A survival movie is only as good as its best self-administered medical procedure. In Cast Away, Tom Hanks fixed his toothache by hitting himself with the blade of an ice skate. In 127 Hours, James Franco chopped off his own arm. In The Revenant, Leonardo DiCaprio goes full-Rambo III by cauterizing his own throat wound with gunpowder and a flame.
Is this safe? No. Is it possible? Certainly. A detailed post on the Stuff You Should Know blog points out that this is an incredibly painful procedure that should only be attempted as a last resort. “In terms of cauterization, it becomes a viable option when you can’t stop the bleeding any other way, like when using pressure or tourniquets,” writes author Chuck Bryant. “If you’ve cut a major blood vessel this could very well be your situation.”
Let’s say that like Leo, you’ve reached the point of no return, you’ve got vengence to take care of, and you have gunpowder handy. What do you do? According to Bryant, “Pour a thin covering of gun powder onto your wound, light it with a match, and let it flame up for a couple of seconds before putting it out with a damp cloth.” Ouch.
In addition to the pretty exciting example of the method in action via Discovery's Dual Survival embedded above, you can also find a helpful video guide on the subject from the Medicine Journal here.
When in doubt, nap inside a dead horse
In one of the movie’s most breath-taking scenes, DiCaprio barrels over the side of a cliff on horseback in a Point Break-worthy feat of extreme equestrian sports action. Sadly, his horse does not survive the fall, so he ends up pulling a Luke Skywalker and using his horse as a Tauntaun sleeping bag. If you remember one moment from this movie, it will probably be seeing Gilbert Grape stripping down to nothing and getting intimate with the insides of a dead horse.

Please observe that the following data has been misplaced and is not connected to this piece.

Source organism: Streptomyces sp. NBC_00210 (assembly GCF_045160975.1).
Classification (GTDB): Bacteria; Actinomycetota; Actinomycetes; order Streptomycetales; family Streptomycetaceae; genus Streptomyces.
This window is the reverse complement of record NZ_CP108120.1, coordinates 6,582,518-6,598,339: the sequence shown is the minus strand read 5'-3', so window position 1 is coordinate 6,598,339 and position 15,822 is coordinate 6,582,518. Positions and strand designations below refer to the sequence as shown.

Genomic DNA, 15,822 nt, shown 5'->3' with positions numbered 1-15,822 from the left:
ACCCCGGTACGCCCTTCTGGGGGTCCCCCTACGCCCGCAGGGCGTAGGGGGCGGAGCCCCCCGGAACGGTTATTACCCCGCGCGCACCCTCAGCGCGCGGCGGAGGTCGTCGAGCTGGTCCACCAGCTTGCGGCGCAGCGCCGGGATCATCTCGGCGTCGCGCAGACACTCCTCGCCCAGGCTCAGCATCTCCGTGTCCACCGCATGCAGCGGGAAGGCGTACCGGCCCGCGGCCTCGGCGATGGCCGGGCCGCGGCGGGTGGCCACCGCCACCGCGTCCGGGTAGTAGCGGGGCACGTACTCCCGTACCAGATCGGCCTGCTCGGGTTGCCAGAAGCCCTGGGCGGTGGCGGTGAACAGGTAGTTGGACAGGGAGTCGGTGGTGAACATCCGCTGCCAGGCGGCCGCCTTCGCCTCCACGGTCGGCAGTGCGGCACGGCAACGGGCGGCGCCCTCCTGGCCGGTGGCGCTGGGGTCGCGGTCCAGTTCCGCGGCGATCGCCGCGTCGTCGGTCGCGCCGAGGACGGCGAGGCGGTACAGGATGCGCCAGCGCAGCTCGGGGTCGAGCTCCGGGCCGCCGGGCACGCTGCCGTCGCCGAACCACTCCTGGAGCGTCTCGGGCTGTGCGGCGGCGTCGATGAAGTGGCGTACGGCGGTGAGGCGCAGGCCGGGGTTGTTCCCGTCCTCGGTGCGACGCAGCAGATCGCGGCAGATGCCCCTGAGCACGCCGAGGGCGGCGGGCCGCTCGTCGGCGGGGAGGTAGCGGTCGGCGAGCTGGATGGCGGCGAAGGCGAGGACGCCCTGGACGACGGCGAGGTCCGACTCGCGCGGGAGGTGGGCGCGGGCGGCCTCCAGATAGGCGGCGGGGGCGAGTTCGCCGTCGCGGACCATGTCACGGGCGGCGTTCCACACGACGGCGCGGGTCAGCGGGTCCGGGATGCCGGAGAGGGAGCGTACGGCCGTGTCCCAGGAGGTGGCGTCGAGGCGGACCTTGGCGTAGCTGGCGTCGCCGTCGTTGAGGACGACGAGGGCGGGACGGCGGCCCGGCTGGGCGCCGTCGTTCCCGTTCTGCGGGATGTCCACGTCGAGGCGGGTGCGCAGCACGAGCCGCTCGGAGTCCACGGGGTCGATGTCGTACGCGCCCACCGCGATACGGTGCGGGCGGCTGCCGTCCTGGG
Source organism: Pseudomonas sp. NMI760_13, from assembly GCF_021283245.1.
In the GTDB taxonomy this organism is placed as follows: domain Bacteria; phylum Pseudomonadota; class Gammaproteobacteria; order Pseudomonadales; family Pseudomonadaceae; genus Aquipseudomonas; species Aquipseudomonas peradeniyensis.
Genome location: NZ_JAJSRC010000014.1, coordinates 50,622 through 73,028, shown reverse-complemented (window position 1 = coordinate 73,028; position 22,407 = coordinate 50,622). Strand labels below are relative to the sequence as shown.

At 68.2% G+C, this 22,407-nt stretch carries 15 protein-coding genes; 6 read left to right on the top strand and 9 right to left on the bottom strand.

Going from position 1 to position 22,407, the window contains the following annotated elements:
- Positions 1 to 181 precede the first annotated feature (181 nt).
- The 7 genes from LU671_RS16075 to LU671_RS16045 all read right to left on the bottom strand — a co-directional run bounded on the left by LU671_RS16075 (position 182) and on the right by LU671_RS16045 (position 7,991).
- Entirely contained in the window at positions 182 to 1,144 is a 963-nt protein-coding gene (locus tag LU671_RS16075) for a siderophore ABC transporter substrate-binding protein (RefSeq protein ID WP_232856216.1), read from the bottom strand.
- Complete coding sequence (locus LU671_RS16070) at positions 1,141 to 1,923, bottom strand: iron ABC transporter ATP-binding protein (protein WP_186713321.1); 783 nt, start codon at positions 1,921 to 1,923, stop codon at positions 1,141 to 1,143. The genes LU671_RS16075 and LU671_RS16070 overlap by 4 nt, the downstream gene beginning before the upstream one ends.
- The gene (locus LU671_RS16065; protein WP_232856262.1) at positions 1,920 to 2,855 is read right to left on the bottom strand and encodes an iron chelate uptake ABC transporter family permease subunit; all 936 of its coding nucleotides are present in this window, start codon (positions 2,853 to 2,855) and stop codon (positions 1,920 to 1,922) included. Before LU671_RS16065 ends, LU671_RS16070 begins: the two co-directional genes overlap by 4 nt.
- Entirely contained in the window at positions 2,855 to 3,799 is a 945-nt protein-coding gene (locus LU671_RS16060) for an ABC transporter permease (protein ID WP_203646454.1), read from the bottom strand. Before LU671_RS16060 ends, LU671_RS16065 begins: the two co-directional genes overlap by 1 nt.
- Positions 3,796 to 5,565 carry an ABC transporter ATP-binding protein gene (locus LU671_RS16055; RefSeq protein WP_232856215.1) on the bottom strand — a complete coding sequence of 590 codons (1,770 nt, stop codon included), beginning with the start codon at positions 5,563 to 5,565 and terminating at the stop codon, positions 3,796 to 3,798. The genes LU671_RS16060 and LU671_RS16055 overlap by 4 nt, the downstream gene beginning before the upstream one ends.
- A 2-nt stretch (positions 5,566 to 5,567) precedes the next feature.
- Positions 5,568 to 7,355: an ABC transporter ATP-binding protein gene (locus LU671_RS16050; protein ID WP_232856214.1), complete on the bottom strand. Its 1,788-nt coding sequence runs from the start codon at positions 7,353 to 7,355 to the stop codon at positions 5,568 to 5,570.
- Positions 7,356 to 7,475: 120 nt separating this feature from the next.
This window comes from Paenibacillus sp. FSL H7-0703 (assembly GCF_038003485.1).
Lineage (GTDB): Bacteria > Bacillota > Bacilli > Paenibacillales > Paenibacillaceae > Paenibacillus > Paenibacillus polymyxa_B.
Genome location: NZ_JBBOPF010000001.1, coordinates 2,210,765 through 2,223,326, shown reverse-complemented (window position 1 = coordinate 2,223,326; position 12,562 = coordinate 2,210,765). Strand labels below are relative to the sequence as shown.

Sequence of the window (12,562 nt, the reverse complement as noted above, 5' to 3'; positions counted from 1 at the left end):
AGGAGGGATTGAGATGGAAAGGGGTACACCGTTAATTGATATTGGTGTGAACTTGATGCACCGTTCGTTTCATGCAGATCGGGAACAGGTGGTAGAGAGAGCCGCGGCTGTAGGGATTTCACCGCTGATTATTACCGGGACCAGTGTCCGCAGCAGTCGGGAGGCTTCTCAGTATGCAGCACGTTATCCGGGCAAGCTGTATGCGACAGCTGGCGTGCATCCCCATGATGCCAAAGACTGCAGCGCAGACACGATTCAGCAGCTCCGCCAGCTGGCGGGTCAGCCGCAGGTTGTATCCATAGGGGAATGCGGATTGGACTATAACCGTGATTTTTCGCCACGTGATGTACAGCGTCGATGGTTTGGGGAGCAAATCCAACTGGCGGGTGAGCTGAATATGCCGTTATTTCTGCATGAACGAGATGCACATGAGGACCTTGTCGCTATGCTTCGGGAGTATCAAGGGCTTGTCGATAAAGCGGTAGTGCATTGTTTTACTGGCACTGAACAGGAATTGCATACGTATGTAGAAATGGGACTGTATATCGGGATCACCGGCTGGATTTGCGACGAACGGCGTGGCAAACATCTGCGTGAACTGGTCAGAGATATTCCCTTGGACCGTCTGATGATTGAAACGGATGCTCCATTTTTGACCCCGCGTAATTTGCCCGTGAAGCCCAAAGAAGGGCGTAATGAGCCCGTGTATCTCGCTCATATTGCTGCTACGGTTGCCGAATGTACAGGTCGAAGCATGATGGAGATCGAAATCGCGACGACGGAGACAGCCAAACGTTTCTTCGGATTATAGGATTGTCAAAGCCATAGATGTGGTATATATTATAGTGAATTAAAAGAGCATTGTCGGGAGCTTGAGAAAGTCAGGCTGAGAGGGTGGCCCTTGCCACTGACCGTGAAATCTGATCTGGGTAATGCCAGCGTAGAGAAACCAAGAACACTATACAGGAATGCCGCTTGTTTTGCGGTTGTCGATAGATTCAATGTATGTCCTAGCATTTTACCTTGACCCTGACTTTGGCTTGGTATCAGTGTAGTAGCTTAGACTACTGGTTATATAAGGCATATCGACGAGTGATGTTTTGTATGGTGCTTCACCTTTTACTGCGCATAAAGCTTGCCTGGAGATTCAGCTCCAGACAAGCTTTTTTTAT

Given how strange the scene is, it’s not surprising that critics have already questioned its veracity. Writer Laura Bradley over at Slate got to the bottom of it by e-mailing wildlife experts who confirmed that a dead animal like a horse could provide some useful residual heat for up to six hours. Robert Reed, a research wildlife biologist with the U.S. Geological Survey quoted in the article, has an even more helpful tip: “I'd pull out the guts but keep the liver with me as a late night snack.”
So what do you do if you’re lost in the wilderness with only a dead animal for warmth? Climb inside that carcass and start praying for that sweet, sweet Oscar.
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Dan Jackson is a staff writer at Thrillist Entertainment and he still thinks DiCaprio should've won his Oscar for Wolf of Wall Street. He's on Twitter: @danielvjackson.